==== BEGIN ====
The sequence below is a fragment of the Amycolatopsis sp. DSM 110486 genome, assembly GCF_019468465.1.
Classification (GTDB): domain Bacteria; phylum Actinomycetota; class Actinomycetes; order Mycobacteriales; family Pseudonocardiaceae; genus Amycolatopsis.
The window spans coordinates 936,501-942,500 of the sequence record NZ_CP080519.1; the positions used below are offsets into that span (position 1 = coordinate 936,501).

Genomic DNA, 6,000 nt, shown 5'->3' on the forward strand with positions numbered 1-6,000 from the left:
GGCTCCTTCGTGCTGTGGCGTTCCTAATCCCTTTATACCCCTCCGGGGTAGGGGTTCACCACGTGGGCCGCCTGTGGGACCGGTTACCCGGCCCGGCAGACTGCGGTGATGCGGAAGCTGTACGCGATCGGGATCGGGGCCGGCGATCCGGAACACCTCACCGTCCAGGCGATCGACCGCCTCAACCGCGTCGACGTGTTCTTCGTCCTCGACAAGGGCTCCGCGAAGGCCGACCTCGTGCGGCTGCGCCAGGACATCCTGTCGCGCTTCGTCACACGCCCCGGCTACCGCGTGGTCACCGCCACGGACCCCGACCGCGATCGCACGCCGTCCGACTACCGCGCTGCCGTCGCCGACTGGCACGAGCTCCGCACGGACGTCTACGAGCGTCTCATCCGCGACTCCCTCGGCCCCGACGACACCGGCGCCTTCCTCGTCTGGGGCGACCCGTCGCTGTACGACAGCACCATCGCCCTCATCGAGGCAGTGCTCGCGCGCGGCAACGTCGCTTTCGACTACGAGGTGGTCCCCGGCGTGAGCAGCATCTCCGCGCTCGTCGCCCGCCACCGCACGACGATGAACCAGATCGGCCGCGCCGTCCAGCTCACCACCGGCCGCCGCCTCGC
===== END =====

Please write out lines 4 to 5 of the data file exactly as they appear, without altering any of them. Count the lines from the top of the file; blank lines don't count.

Genomic DNA, 6,000 nt, shown 5'->3' on the forward strand with positions numbered 1-6,000 from the left:
GGCTCCTTCGTGCTGTGGCGTTCCTAATCCCTTTATACCCCTCCGGGGTAGGGGTTCACCACGTGGGCCGCCTGTGGGACCGGTTACCCGGCCCGGCAGACTGCGGTGATGCGGAAGCTGTACGCGATCGGGATCGGGGCCGGCGATCCGGAACACCTCACCGTCCAGGCGATCGACCGCCTCAACCGCGTCGACGTGTTCTTCGTCCTCGACAAGGGCTCCGCGAAGGCCGACCTCGTGCGGCTGCGCCAGGACATCCTGTCGCGCTTCGTCACACGCCCCGGCTACCGCGTGGTCACCGCCACGGACCCCGACCGCGATCGCACGCCGTCCGACTACCGCGCTGCCGTCGCCGACTGGCACGAGCTCCGCACGGACGTCTACGAGCGTCTCATCCGCGACTCCCTCGGCCCCGACGACACCGGCGCCTTCCTCGTCTGGGGCGACCCGTCGCTGTACGACAGCACCATCGCCCTCATCGAGGCAGTGCTCGCGCGCGGCAACGTCGCTTTCGACTACGAGGTGGTCCCCGGCGTGAGCAGCATCTCCGCGCTCGTCGCCCGCCACCGCACGACGATGAACCAGATCGGCCGCGCCGTCCAGCTCACCACCGGCCGCCGCCTCGC